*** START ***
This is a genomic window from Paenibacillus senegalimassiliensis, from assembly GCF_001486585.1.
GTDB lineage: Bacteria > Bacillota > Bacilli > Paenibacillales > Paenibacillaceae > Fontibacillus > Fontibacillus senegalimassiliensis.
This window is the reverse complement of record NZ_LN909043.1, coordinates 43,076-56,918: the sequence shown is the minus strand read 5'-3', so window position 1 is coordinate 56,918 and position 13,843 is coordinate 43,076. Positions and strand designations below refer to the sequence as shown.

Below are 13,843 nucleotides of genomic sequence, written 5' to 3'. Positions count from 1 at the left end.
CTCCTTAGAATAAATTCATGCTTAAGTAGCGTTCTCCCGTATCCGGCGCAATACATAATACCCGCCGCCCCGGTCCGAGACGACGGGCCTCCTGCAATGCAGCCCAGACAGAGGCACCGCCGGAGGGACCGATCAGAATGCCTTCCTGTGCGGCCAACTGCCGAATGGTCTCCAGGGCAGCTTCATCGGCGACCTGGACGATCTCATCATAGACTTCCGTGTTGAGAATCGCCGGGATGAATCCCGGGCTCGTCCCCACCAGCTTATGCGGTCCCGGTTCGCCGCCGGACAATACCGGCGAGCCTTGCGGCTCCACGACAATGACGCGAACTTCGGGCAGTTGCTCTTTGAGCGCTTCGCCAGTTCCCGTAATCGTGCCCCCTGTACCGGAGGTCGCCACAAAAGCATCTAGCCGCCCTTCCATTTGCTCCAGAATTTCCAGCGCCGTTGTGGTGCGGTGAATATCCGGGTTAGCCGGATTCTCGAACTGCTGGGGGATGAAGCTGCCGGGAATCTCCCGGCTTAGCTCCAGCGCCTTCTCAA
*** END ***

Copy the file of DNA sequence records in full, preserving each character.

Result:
This is a genomic window from Paenibacillus senegalimassiliensis, from assembly GCF_001486585.1.
GTDB lineage: Bacteria > Bacillota > Bacilli > Paenibacillales > Paenibacillaceae > Fontibacillus > Fontibacillus senegalimassiliensis.
This window is the reverse complement of record NZ_LN909043.1, coordinates 43,076-56,918: the sequence shown is the minus strand read 5'-3', so window position 1 is coordinate 56,918 and position 13,843 is coordinate 43,076. Positions and strand designations below refer to the sequence as shown.

Below are 13,843 nucleotides of genomic sequence, written 5' to 3'. Positions count from 1 at the left end.
CTCCTTAGAATAAATTCATGCTTAAGTAGCGTTCTCCCGTATCCGGCGCAATACATAATACCCGCCGCCCCGGTCCGAGACGACGGGCCTCCTGCAATGCAGCCCAGACAGAGGCACCGCCGGAGGGACCGATCAGAATGCCTTCCTGTGCGGCCAACTGCCGAATGGTCTCCAGGGCAGCTTCATCGGCGACCTGGACGATCTCATCATAGACTTCCGTGTTGAGAATCGCCGGGATGAATCCCGGGCTCGTCCCCACCAGCTTATGCGGTCCCGGTTCGCCGCCGGACAATACCGGCGAGCCTTGCGGCTCCACGACAATGACGCGAACTTCGGGCAGTTGCTCTTTGAGCGCTTCGCCAGTTCCCGTAATCGTGCCCCCTGTACCGGAGGTCGCCACAAAAGCATCTAGCCGCCCTTCCATTTGCTCCAGAATTTCCAGCGCCGTTGTGGTGCGGTGAATATCCGGGTTAGCCGGATTCTCGAACTGCTGGGGGATGAAGCTGCCGGGAATCTCCCGGCTTAGCTCCAGCGCCTTCTCAA